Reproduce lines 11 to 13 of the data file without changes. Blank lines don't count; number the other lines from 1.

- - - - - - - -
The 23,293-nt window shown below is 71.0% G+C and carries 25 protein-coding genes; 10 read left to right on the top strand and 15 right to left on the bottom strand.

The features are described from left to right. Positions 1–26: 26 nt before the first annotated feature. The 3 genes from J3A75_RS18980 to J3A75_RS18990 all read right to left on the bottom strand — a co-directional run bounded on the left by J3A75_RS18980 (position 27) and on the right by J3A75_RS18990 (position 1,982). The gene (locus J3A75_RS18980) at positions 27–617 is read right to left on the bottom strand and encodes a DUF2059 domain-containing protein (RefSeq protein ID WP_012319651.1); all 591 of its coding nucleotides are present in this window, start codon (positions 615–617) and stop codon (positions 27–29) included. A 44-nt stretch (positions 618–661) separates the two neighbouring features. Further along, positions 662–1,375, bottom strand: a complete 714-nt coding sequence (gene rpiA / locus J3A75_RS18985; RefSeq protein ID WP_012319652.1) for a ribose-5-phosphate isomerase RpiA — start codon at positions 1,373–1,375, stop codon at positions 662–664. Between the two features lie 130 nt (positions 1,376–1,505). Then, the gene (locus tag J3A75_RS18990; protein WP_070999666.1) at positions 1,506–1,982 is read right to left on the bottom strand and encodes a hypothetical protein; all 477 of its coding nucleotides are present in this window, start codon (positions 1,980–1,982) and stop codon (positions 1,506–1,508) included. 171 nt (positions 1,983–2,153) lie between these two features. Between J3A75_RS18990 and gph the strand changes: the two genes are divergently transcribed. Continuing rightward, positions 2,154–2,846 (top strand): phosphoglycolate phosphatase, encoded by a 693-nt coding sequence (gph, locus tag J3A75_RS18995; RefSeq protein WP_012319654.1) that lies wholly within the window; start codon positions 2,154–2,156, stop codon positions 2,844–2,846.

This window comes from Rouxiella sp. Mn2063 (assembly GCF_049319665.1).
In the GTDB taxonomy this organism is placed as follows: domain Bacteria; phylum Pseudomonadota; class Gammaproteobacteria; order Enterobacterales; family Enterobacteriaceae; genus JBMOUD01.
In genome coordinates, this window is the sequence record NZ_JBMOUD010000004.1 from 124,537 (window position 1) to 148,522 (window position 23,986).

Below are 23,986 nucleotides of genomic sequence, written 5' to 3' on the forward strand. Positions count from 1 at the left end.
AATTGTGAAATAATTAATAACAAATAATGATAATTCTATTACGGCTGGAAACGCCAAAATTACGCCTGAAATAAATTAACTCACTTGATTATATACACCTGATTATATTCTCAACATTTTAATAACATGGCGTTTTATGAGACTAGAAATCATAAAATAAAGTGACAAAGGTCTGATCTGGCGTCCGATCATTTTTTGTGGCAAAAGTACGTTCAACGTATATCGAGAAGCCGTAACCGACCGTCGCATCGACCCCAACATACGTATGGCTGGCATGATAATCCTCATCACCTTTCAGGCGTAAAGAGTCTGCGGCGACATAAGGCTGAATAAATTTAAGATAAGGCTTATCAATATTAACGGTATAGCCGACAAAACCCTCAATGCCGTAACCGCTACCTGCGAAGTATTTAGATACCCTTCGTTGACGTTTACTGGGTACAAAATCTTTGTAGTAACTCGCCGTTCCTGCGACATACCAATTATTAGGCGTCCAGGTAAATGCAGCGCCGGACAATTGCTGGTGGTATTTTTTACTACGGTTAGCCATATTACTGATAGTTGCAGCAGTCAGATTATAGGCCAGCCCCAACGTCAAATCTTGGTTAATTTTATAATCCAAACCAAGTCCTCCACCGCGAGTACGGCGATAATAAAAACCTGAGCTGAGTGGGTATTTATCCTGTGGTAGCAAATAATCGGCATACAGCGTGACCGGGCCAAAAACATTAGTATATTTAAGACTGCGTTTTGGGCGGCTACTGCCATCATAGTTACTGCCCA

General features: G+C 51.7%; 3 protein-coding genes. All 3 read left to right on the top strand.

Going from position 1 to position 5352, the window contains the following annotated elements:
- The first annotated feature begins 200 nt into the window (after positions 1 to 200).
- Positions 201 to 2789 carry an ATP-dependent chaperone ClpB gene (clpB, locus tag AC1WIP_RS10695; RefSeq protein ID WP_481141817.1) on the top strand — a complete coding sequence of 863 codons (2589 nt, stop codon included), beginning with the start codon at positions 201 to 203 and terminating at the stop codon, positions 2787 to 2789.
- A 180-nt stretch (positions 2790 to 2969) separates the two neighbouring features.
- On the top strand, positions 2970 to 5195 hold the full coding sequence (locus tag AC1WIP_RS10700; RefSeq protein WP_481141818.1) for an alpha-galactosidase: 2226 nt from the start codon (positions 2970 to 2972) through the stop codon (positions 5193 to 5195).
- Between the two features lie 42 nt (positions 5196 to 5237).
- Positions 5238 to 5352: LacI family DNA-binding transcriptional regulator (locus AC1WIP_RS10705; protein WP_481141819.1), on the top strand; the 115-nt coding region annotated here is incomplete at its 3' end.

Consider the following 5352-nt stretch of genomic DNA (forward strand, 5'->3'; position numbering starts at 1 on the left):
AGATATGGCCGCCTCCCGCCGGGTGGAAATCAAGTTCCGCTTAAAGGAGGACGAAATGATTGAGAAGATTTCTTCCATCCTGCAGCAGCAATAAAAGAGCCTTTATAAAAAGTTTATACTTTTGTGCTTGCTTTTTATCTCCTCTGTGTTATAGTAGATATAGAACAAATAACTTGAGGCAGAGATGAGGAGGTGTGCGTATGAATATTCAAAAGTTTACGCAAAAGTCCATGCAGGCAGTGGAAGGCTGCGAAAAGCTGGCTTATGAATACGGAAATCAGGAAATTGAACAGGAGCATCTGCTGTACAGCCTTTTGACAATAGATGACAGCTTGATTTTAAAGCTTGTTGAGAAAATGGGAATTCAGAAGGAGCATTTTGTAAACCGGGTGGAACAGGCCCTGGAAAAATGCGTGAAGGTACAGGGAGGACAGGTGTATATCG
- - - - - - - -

- Positions 201 to 2789 carry an ATP-dependent chaperone ClpB gene (clpB, locus tag AC1WIP_RS10695; RefSeq protein ID WP_481141817.1) on the top strand — a complete coding sequence of 863 codons (2589 nt, stop codon included), beginning with the start codon at positions 201 to 203 and terminating at the stop codon, positions 2787 to 2789.
- A 180-nt stretch (positions 2790 to 2969) separates the two neighbouring features.
- On the top strand, positions 2970 to 5195 hold the full coding sequence (locus tag AC1WIP_RS10700; RefSeq protein WP_481141818.1) for an alpha-galactosidase: 2226 nt from the start codon (positions 2970 to 2972) through the stop codon (positions 5193 to 5195).